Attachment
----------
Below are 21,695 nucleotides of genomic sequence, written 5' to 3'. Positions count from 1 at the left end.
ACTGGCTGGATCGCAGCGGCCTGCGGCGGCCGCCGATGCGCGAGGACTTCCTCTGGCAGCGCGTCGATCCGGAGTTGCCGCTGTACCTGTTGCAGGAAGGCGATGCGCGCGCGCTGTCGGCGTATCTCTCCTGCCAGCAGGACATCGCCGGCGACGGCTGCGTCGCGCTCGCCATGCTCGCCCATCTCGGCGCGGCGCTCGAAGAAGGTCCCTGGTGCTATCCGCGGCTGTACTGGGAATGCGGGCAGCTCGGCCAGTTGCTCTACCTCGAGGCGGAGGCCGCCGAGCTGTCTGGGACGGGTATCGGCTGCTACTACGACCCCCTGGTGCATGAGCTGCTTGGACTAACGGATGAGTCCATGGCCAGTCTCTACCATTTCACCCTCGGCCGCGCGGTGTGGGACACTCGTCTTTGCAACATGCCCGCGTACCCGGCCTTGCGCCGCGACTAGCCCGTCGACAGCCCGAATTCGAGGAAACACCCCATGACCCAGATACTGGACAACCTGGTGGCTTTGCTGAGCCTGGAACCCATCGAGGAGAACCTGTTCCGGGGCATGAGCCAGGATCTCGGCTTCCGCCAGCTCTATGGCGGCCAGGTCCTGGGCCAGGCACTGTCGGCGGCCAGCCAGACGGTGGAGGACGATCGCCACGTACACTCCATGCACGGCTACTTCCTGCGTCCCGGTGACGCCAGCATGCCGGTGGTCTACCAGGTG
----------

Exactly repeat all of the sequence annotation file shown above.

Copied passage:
Below are 21,695 nucleotides of genomic sequence, written 5' to 3'. Positions count from 1 at the left end.
ACTGGCTGGATCGCAGCGGCCTGCGGCGGCCGCCGATGCGCGAGGACTTCCTCTGGCAGCGCGTCGATCCGGAGTTGCCGCTGTACCTGTTGCAGGAAGGCGATGCGCGCGCGCTGTCGGCGTATCTCTCCTGCCAGCAGGACATCGCCGGCGACGGCTGCGTCGCGCTCGCCATGCTCGCCCATCTCGGCGCGGCGCTCGAAGAAGGTCCCTGGTGCTATCCGCGGCTGTACTGGGAATGCGGGCAGCTCGGCCAGTTGCTCTACCTCGAGGCGGAGGCCGCCGAGCTGTCTGGGACGGGTATCGGCTGCTACTACGACCCCCTGGTGCATGAGCTGCTTGGACTAACGGATGAGTCCATGGCCAGTCTCTACCATTTCACCCTCGGCCGCGCGGTGTGGGACACTCGTCTTTGCAACATGCCCGCGTACCCGGCCTTGCGCCGCGACTAGCCCGTCGACAGCCCGAATTCGAGGAAACACCCCATGACCCAGATACTGGACAACCTGGTGGCTTTGCTGAGCCTGGAACCCATCGAGGAGAACCTGTTCCGGGGCATGAGCCAGGATCTCGGCTTCCGCCAGCTCTATGGCGGCCAGGTCCTGGGCCAGGCACTGTCGGCGGCCAGCCAGACGGTGGAGGACGATCGCCACGTACACTCCATGCACGGCTACTTCCTGCGTCCCGGTGACGCCAGCATGCCGGTGGTCTACCAGGTG